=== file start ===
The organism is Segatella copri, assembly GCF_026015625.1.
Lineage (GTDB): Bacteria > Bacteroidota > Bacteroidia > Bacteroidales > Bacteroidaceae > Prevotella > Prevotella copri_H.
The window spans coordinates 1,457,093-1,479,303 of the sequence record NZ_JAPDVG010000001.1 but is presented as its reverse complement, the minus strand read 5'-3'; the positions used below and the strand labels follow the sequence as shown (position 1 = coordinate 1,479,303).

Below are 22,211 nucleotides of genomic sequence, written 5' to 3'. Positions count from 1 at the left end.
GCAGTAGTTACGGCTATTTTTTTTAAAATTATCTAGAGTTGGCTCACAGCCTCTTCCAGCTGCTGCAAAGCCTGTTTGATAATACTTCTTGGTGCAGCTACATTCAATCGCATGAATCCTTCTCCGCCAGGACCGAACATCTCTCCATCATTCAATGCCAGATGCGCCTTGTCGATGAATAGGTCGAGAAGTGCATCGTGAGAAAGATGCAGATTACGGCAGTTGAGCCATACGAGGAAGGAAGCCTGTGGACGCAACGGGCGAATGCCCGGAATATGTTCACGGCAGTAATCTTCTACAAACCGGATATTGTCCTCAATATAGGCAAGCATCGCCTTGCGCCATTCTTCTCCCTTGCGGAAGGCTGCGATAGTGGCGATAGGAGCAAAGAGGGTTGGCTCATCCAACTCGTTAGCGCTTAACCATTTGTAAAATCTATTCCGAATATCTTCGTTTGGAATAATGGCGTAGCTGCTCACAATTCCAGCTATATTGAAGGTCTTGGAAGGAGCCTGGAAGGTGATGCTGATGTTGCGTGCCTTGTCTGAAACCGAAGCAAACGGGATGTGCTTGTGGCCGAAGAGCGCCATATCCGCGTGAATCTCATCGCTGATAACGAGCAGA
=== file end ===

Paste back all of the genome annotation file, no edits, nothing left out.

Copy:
The organism is Segatella copri, assembly GCF_026015625.1.
Lineage (GTDB): Bacteria > Bacteroidota > Bacteroidia > Bacteroidales > Bacteroidaceae > Prevotella > Prevotella copri_H.
The window spans coordinates 1,457,093-1,479,303 of the sequence record NZ_JAPDVG010000001.1 but is presented as its reverse complement, the minus strand read 5'-3'; the positions used below and the strand labels follow the sequence as shown (position 1 = coordinate 1,479,303).

Below are 22,211 nucleotides of genomic sequence, written 5' to 3'. Positions count from 1 at the left end.
GCAGTAGTTACGGCTATTTTTTTTAAAATTATCTAGAGTTGGCTCACAGCCTCTTCCAGCTGCTGCAAAGCCTGTTTGATAATACTTCTTGGTGCAGCTACATTCAATCGCATGAATCCTTCTCCGCCAGGACCGAACATCTCTCCATCATTCAATGCCAGATGCGCCTTGTCGATGAATAGGTCGAGAAGTGCATCGTGAGAAAGATGCAGATTACGGCAGTTGAGCCATACGAGGAAGGAAGCCTGTGGACGCAACGGGCGAATGCCCGGAATATGTTCACGGCAGTAATCTTCTACAAACCGGATATTGTCCTCAATATAGGCAAGCATCGCCTTGCGCCATTCTTCTCCCTTGCGGAAGGCTGCGATAGTGGCGATAGGAGCAAAGAGGGTTGGCTCATCCAACTCGTTAGCGCTTAACCATTTGTAAAATCTATTCCGAATATCTTCGTTTGGAATAATGGCGTAGCTGCTCACAATTCCAGCTATATTGAAGGTCTTGGAAGGAGCCTGGAAGGTGATGCTGATGTTGCGTGCCTTGTCTGAAACCGAAGCAAACGGGATGTGCTTGTGGCCGAAGAGCGCCATATCCGCGTGAATCTCATCGCTGATAACGAGCAGA